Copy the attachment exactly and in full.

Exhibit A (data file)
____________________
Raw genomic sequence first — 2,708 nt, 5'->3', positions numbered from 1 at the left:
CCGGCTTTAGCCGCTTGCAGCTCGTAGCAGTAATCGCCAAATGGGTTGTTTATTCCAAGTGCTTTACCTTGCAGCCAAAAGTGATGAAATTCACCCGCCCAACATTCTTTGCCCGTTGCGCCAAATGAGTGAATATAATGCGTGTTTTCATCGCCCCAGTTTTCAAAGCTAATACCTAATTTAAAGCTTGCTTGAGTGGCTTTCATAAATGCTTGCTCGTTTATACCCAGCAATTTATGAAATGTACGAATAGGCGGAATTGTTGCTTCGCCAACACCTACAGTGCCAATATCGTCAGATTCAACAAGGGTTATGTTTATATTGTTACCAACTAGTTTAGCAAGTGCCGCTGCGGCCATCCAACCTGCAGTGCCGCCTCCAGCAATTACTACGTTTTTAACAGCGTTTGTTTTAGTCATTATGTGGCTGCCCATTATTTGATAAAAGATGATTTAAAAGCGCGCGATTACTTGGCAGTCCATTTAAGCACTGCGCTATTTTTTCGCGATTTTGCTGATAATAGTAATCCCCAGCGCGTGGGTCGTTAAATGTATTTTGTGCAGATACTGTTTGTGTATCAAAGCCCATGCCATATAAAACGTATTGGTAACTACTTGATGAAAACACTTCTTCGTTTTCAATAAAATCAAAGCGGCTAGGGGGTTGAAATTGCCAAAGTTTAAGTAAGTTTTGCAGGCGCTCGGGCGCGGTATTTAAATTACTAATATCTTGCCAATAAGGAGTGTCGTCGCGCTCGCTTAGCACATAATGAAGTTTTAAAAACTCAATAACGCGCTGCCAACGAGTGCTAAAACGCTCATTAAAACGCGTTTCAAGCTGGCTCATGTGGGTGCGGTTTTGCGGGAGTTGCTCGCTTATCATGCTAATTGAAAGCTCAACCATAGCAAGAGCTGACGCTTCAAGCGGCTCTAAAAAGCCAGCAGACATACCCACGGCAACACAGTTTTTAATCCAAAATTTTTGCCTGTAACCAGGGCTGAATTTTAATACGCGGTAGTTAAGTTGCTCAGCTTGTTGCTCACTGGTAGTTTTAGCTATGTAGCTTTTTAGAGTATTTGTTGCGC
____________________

Raw genomic sequence first — 2,708 nt, 5'->3', positions numbered from 1 at the left:
CCGGCTTTAGCCGCTTGCAGCTCGTAGCAGTAATCGCCAAATGGGTTGTTTATTCCAAGTGCTTTACCTTGCAGCCAAAAGTGATGAAATTCACCCGCCCAACATTCTTTGCCCGTTGCGCCAAATGAGTGAATATAATGCGTGTTTTCATCGCCCCAGTTTTCAAAGCTAATACCTAATTTAAAGCTTGCTTGAGTGGCTTTCATAAATGCTTGCTCGTTTATACCCAGCAATTTATGAAATGTACGAATAGGCGGAATTGTTGCTTCGCCAACACCTACAGTGCCAATATCGTCAGATTCAACAAGGGTTATGTTTATATTGTTACCAACTAGTTTAGCAAGTGCCGCTGCGGCCATCCAACCTGCAGTGCCGCCTCCAGCAATTACTACGTTTTTAACAGCGTTTGTTTTAGTCATTATGTGGCTGCCCATTATTTGATAAAAGATGATTTAAAAGCGCGCGATTACTTGGCAGTCCATTTAAGCACTGCGCTATTTTTTCGCGATTTTGCTGATAATAGTAATCCCCAGCGCGTGGGTCGTTAAATGTATTTTGTGCAGATACTGTTTGTGTATCAAAGCCCATGCCATATAAAACGTATTGGTAACTACTTGATGAAAACACTTCTTCGTTTTCAATAAAATCAAAGCGGCTAGGGGGTTGAAATTGCCAAAGTTTAAGTAAGTTTTGCAGGCGCTCGGGCGCGGTATTTAAATTACTAATATCTTGCCAATAAGGAGTGTCGTCGCGCTCGCTTAGCACATAATGAAGTTTTAAAAACTCAATAACGCGCTGCCAACGAGTGCTAAAACGCTCATTAAAACGCGTTTCAAGCTGGCTCATGTGGGTGCGGTTTTGCGGGAGTTGCTCGCTTATCATGCTAATTGAAAGCTCAACCATAGCAAGAGCTGACGCTTCAAGCGGCTCTAAAAAGCCAGCAGACATACCCACGGCAACACAGTTTTTAATCCAAAATTTTTGCCTGTAACCAGGGCTGAATTTTAATACGCGGTAGTTAAGTTGCTCAGCTTGTTGCTCACTGGTAGTTTTAGCTATGTAGCTTTTTAGAGTATTTGTTGCGC